Career Highlight: Briana Ferguson

Briana Ferguson begins every morning with a big cup of coffee and a whole lot of pigs to care for. Briana starts walking through the barn and making a mental list of what needs to be accomplished for the day.

Briana grew up in small town on a hobby farm near Kerkhoven, MN.  Growing up with sheep and cattle, and participating in 4-H at a young age developed Briana’s passion for animals.

After graduating high school, she packed up her bags and moved to Fargo, ND, where she attended North Dakota State University and obtained her Bachelors of Science degree in Animal Science.  “It’s a science-based program that focuses on production and management of livestock, including food animal nutrition, reproduction, genetics, and growth,” explained Briana.

No doubt this gave Briana a cutting edge when she showed up to the Pipestone Management’s booth at NDSU’s career fair.  “I was just about to finish my degree, and wanted to use my education in a hands-on job,” said Briana, “so I applied for a Manager-In-Training (MIT) position at Pipestone Management.”

Briana started working in gestation at Bluestem near Mitchell, SD, and only a year later, she was promoted to the Farrowing lead.  Feeding, processing, and fostering piglets are a few of the duties she oversees with her farrowing technicians.  On an average day at, there are 200-300 piglets born in her barn, and her number one job is to make sure every sow and piglet’s needs are attended to.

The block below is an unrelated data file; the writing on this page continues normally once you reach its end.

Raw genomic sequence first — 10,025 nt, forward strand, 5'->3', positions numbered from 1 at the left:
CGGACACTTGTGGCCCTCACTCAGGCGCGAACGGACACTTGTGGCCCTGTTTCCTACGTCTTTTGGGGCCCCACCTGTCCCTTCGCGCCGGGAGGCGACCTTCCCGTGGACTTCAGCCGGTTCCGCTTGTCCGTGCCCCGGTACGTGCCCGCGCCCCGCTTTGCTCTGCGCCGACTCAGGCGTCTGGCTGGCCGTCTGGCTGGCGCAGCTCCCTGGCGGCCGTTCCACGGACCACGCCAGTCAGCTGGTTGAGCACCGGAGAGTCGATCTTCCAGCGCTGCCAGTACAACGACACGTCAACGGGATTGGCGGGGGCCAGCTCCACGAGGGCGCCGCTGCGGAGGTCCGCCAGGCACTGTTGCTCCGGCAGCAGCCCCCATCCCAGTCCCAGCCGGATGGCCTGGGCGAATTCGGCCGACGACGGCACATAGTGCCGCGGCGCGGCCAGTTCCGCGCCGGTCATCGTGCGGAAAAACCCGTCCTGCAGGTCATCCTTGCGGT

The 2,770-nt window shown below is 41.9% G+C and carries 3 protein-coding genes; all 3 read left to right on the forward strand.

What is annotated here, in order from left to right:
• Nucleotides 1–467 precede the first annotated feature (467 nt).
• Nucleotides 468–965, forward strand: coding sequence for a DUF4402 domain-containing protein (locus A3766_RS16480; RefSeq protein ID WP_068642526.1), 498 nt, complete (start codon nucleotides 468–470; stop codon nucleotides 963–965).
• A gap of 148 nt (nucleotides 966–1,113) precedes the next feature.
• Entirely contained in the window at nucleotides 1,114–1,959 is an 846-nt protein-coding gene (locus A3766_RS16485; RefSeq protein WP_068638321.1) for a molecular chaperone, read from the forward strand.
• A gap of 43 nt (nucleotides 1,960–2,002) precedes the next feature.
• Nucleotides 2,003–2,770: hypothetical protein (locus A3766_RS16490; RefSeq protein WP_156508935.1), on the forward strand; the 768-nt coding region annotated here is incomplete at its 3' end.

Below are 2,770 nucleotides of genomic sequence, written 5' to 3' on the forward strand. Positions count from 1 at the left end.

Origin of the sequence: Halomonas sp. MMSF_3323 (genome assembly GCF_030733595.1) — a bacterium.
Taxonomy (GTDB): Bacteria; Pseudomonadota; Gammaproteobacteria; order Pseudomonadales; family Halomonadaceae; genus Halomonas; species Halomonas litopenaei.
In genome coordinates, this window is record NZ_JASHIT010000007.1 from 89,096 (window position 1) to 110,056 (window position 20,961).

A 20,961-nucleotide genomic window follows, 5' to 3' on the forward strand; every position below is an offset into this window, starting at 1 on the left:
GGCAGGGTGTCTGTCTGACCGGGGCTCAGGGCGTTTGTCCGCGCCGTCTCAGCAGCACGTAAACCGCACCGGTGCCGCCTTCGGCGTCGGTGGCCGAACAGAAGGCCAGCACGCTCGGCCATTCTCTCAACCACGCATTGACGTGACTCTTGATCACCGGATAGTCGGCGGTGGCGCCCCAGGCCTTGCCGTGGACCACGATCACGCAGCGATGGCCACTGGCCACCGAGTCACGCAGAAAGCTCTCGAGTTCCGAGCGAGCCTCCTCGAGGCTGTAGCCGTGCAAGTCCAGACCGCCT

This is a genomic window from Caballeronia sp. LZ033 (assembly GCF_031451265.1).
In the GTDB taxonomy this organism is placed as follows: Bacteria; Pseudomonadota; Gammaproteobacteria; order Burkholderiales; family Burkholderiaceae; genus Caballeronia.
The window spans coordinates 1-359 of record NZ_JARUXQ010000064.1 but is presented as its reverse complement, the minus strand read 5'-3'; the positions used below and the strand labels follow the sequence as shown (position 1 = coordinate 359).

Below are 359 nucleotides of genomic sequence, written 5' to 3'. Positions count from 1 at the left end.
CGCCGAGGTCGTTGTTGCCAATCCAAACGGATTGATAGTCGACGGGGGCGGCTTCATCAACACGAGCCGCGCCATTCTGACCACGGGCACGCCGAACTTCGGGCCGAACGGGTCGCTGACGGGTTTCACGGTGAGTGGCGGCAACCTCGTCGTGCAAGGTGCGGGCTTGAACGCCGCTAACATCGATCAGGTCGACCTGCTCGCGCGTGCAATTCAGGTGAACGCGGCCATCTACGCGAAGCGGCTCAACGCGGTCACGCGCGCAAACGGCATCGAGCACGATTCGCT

Briana didn’t have a background in swine, but there is no doubt she demonstrates a passion for her work.  “I enjoy being in the barn and working with the livestock.  Working in an office staring at numbers all day is just not appealing to me,” says Briana.  She takes pride in producing a high quality pig for the shareholder, and making sure the pigs are healthy and maintaining good weight gain.

Recently, Briana joined Pipestone’s mentor group committee.  The main goal of the committee is to help new employees feel comfortable in an unfamiliar environment.  Briana helps implement tools, such as a “pig term” glossary, to help teach employees about life in a pig barn.  “It can be difficult to work in an industry the main stream knows so little about,” confessed Briana.  “People around here understand, but when I visit my friends in metro areas, it’s hard for them to wrap their heads around what I do for a living.”

However, this lack of understanding doesn’t seem to be creating a barrier between Briana and her long term career goals.  She has been looking into Master’s programs focusing on either animal reproduction or genetics.  “I want to continue my education in animal science and see how I can help the industry improve.”

After tending to thousands of baby pigs and their mama’s, Briana goes home satisfied with a hard day’s work.  If you or someone you know would be interested in applying for Pipestone Management’s Manager in Training program, contact Human Resources at 507.825.7939.